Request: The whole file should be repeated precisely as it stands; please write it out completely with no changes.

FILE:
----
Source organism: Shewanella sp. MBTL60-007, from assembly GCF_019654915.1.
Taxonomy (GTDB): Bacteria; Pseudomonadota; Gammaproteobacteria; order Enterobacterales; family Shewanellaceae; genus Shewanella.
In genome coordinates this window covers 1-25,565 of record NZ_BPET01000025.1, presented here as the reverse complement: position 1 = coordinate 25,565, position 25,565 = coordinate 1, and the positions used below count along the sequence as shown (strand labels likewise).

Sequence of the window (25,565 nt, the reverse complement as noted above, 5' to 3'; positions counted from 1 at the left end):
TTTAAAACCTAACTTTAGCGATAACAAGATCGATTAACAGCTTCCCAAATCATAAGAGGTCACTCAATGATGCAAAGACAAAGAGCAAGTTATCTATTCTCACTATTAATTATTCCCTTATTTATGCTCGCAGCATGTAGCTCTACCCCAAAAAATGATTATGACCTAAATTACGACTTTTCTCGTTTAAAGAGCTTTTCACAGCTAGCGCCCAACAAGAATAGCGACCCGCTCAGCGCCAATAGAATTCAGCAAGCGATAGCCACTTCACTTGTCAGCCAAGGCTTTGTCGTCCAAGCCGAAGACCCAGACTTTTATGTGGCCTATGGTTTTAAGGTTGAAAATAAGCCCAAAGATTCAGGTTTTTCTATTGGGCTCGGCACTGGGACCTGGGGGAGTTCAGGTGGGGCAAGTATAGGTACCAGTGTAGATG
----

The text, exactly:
Source organism: Shewanella sp. MBTL60-007, from assembly GCF_019654915.1.
Taxonomy (GTDB): Bacteria; Pseudomonadota; Gammaproteobacteria; order Enterobacterales; family Shewanellaceae; genus Shewanella.
In genome coordinates this window covers 1-25,565 of record NZ_BPET01000025.1, presented here as the reverse complement: position 1 = coordinate 25,565, position 25,565 = coordinate 1, and the positions used below count along the sequence as shown (strand labels likewise).

Sequence of the window (25,565 nt, the reverse complement as noted above, 5' to 3'; positions counted from 1 at the left end):
TTTAAAACCTAACTTTAGCGATAACAAGATCGATTAACAGCTTCCCAAATCATAAGAGGTCACTCAATGATGCAAAGACAAAGAGCAAGTTATCTATTCTCACTATTAATTATTCCCTTATTTATGCTCGCAGCATGTAGCTCTACCCCAAAAAATGATTATGACCTAAATTACGACTTTTCTCGTTTAAAGAGCTTTTCACAGCTAGCGCCCAACAAGAATAGCGACCCGCTCAGCGCCAATAGAATTCAGCAAGCGATAGCCACTTCACTTGTCAGCCAAGGCTTTGTCGTCCAAGCCGAAGACCCAGACTTTTATGTGGCCTATGGTTTTAAGGTTGAAAATAAGCCCAAAGATTCAGGTTTTTCTATTGGGCTCGGCACTGGGACCTGGGGGAGTTCAGGTGGGGCAAGTATAGGTACCAGTGTAGATG